It’s no secret that water shapes the world around us. Rivers etch great canyons into the Earth’s surface, while glaciers reorganize the topography of entire mountain ranges. But water’s influence on the landscape runs much deeper than this: Water explains why we have land in the first place.
You might think of land as the bits of crust that just happen to jut up above sea level, but that’s mostly not the case. Earth’s continents rise above the seas in part because they are actually made of different stuff than the seafloor. Oceanic crust consists of dense, black basalt, which rides low in the mantle—like a wet log in a river—and eventually sinks back into Earth’s interior. But continental crust floats like a cork, thanks to one special rock: granite. If we didn’t have granite to lift the continents up, a vast ocean would cover our entire planet, with barely any land to speak of.
Gritty, gray granite and its rocky relatives dominate the continents. It forms the sheer walls of Yosemite Valley and the chiseled faces of Mount Rushmore (and also gleams from many a kitchen counter and shower stall). If you don’t see granite at the surface, you can bet it’s hiding just a few kilometers below your feet, unless you’re cruising over the middle of the ocean in a boat or plane. But what’s special about granite is that it’s relatively buoyant, for a rock—and that to make it, you need water.
Granite starts out as magma formed where the torrid mantle meets the base of the crust. This magma rises, sometimes escaping all the way to the surface and spewing out of volcanoes. Most of the time, however, magma remains trapped in the vast plumbing systems that feed these volcanoes, and it cools to form great buried masses of granite rock. The Sierra Nevada Mountains in California and Nevada represent one such system, laid bare by tectonic uplift and glacial erosion.
But granite has a very particular composition: It’s rich in silica, potassium, and sodium, and low in iron and magnesium. You cannot simply melt the Earth’s mantle—the source of oceanic crust—and get that combination. Geologists have long debated exactly how the planet cooks up the magma that goes on to form granite, and both the leading hypotheses require water.
The first potential recipe involves recycling continental crust. Water helps by lowering the melting temperature of the rock, the same way salting the roads in winter prevents ice from forming, says Roberta Rudnick, a geochemist at the University of Maryland. Impurities, like salt and water, interfere with bonding and weaken solids, like ice and rock. This effect explains why we have so much granite on Earth, where temperatures rarely get hot enough to melt dry crust.
Once the rock begins to melt, it does so in stages, mineral by mineral, and it almost never melts completely. So a rock that’s not granite can partially melt and form granitic magma. Many geologists think that’s how the continents, built around cores of granite, have expanded to cover almost 30 percent of Earth’s surface over billions of years.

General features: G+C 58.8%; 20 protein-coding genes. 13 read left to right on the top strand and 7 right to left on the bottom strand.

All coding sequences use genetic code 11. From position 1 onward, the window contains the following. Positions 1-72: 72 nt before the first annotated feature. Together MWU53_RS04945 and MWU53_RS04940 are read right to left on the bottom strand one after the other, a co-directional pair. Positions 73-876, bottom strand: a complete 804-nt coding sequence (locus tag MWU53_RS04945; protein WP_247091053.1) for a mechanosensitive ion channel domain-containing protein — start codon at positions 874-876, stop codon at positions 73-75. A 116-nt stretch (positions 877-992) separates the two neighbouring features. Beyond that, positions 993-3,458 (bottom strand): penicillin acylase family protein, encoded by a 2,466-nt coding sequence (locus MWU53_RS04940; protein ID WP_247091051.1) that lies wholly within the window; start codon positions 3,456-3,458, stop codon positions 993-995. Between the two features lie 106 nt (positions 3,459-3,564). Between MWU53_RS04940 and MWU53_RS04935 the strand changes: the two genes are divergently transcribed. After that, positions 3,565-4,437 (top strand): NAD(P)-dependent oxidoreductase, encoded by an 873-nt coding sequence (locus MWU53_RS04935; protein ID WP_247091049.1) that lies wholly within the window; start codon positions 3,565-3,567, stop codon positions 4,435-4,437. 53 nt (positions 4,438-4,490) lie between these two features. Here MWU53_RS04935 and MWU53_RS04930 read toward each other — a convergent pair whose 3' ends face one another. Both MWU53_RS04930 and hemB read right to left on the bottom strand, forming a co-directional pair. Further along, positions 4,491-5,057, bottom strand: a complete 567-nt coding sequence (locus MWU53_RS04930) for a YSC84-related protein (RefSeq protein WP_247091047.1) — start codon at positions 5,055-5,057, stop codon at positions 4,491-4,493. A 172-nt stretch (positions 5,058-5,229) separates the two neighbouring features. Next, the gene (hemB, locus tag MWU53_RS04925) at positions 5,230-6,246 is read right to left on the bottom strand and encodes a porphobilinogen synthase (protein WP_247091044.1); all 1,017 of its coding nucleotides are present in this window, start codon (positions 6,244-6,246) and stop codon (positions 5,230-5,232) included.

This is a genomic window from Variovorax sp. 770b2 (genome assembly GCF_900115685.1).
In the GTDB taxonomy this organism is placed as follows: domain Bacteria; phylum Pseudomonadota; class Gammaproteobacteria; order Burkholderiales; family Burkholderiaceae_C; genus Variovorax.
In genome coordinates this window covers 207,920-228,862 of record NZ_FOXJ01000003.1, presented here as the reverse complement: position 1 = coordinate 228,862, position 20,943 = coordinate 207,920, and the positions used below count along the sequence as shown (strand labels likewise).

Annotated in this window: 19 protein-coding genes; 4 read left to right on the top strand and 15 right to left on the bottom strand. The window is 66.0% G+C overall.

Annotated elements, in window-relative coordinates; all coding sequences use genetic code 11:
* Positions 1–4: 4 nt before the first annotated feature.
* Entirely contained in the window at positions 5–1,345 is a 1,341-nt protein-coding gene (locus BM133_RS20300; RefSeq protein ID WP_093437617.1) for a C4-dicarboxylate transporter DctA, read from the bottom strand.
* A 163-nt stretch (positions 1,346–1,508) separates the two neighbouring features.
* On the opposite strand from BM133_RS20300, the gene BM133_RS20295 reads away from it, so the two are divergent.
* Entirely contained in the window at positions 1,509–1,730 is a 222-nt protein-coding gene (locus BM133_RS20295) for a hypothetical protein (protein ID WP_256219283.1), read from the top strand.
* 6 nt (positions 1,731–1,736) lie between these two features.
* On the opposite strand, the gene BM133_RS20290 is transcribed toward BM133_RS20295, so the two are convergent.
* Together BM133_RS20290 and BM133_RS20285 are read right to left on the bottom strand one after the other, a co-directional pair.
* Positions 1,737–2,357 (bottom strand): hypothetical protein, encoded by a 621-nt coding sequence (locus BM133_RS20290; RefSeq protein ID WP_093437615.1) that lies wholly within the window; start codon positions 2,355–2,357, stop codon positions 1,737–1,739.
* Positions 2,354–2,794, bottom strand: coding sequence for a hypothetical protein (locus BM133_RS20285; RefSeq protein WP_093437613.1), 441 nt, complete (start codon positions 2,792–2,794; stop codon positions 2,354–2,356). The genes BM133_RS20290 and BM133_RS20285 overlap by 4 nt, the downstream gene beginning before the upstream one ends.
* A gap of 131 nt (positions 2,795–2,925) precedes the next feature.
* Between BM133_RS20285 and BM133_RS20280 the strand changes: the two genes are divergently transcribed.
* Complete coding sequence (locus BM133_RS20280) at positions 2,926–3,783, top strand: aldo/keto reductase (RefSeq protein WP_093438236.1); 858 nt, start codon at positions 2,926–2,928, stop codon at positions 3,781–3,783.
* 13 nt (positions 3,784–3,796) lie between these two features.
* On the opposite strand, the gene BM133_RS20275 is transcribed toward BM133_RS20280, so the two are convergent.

“If you don’t have that process going on, then you’re never going to form granites, and you’re never going to form continents, and so it has not on Venus and Mars.”
The other likely way to produce granite entails separating regular basaltic magma, which comes from melted mantle, into different components. Although this process can’t make the same volumes of granite, it may solve the chicken-and-egg problem of how granites formed before there were continents to recycle.
Just as rocks melt mineral by mineral, they also crystallize mineral by mineral. As magma cools, the first minerals that form are dense and silica-poor, says Ian Campbell, a geologist at the Australian National University. They separate and sink down into the mantle, leaving behind silica-rich magma that has the right composition to form granite. This process also hinges on the presence of water, which forms a necessary ingredient in an important, early-crystallizing mineral called amphibole, Campbell says.
In fact, granite is a “symptom” of a planet with vast, long-lived oceans, says John Clemens, a geologist at the University of Stellenbosch in South Africa. We also need plate tectonics to drag seawater, trapped in seafloor minerals, into the lower crust and mantle. “If you don’t have that process going on, then you’re never going to form granites, and you’re never going to form continents,” Clemens says, “and so it has not on Venus and Mars.” Indeed, Earth is the only planet in the solar system—and so far, the known universe—with granite rocks and continents.
These landmasses have provided a stable place for terrestrial life to take hold, and they continue to furnish many of the resources—from fertilizers like phosphorus to metals like copper—upon which modern life depends. “We are a species that evolved on continents,” Rudnick says. Without the alchemic role of water in the rock cycle, “we wouldn’t be here,” she says.
In fact, Rudnick suggests amending the title of a seminal paper on the granite-water connection, published by Campbell and his ANU colleague, Ross Taylor, in 1983. The paper was originally entitled, “No water, no granites—no continents, no oceans.” But Rudnick says you could easily add “no humans” to the list.
Julia Rosen is a freelance science journalist based in Portland, Oregon. Her work has appeared in the Los Angeles Times, Science News, and Pacific Standard, among other places. Follow her on Twitter.